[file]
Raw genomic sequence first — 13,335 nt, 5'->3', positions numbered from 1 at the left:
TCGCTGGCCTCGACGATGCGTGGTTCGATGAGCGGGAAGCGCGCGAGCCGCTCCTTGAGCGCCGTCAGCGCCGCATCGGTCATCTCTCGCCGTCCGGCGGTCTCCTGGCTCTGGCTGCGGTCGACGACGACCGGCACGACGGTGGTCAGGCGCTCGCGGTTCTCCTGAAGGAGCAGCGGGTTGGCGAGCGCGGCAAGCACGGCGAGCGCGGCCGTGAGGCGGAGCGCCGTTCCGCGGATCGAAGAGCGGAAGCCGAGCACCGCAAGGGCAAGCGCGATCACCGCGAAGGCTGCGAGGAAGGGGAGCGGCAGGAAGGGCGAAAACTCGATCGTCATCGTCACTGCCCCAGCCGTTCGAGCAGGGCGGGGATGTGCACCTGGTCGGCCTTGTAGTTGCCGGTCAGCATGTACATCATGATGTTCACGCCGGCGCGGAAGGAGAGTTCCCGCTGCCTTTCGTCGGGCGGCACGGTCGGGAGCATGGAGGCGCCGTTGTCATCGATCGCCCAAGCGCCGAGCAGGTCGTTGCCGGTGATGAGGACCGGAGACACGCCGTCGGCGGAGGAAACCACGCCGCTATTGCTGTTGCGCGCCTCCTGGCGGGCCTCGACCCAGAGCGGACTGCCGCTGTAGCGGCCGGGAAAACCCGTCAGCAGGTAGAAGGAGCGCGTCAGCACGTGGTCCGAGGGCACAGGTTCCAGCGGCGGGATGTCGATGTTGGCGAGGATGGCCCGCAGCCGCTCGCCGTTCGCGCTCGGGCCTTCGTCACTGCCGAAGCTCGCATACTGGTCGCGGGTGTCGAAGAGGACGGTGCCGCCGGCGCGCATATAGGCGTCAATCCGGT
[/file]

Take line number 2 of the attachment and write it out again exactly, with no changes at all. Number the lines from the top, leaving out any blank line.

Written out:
TCGCTGGCCTCGACGATGCGTGGTTCGATGAGCGGGAAGCGCGCGAGCCGCTCCTTGAGCGCCGTCAGCGCCGCATCGGTCATCTCTCGCCGTCCGGCGGTCTCCTGGCTCTGGCTGCGGTCGACGACGACCGGCACGACGGTGGTCAGGCGCTCGCGGTTCTCCTGAAGGAGCAGCGGGTTGGCGAGCGCGGCAAGCACGGCGAGCGCGGCCGTGAGGCGGAGCGCCGTTCCGCGGATCGAAGAGCGGAAGCCGAGCACCGCAAGGGCAAGCGCGATCACCGCGAAGGCTGCGAGGAAGGGGAGCGGCAGGAAGGGCGAAAACTCGATCGTCATCGTCACTGCCCCAGCCGTTCGAGCAGGGCGGGGATGTGCACCTGGTCGGCCTTGTAGTTGCCGGTCAGCATGTACATCATGATGTTCACGCCGGCGCGGAAGGAGAGTTCCCGCTGCCTTTCGTCGGGCGGCACGGTCGGGAGCATGGAGGCGCCGTTGTCATCGATCGCCCAAGCGCCGAGCAGGTCGTTGCCGGTGATGAGGACCGGAGACACGCCGTCGGCGGAGGAAACCACGCCGCTATTGCTGTTGCGCGCCTCCTGGCGGGCCTCGACCCAGAGCGGACTGCCGCTGTAGCGGCCGGGAAAACCCGTCAGCAGGTAGAAGGAGCGCGTCAGCACGTGGTCCGAGGGCACAGGTTCCAGCGGCGGGATGTCGATGTTGGCGAGGATGGCCCGCAGCCGCTCGCCGTTCGCGCTCGGGCCTTCGTCACTGCCGAAGCTCGCATACTGGTCGCGGGTGTCGAAGAGGACGGTGCCGCCGGCGCGCATATAGGCGTCAATCCGGT